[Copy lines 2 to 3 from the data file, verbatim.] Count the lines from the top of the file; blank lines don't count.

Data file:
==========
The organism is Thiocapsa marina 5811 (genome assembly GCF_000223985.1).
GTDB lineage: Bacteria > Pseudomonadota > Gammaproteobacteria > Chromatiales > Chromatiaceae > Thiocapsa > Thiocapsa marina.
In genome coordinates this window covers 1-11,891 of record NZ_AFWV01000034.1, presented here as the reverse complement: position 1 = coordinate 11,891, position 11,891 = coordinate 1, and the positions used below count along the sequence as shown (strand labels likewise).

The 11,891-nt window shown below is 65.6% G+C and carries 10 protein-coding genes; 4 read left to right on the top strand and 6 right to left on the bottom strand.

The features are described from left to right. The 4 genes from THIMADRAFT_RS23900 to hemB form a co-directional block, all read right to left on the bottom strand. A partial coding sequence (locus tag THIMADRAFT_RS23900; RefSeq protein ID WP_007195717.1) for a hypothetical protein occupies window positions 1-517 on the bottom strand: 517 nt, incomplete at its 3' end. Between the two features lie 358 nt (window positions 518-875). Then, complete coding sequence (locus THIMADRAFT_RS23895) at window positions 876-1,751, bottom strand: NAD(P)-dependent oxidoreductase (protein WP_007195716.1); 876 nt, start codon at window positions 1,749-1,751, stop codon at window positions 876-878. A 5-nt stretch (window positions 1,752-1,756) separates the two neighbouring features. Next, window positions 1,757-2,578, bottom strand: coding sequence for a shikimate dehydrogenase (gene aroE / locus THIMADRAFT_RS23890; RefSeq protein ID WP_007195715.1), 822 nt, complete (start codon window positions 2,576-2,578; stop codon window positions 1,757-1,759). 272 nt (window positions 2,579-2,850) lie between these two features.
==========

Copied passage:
GTDB lineage: Bacteria > Pseudomonadota > Gammaproteobacteria > Chromatiales > Chromatiaceae > Thiocapsa > Thiocapsa marina.
In genome coordinates this window covers 1-11,891 of record NZ_AFWV01000034.1, presented here as the reverse complement: position 1 = coordinate 11,891, position 11,891 = coordinate 1, and the positions used below count along the sequence as shown (strand labels likewise).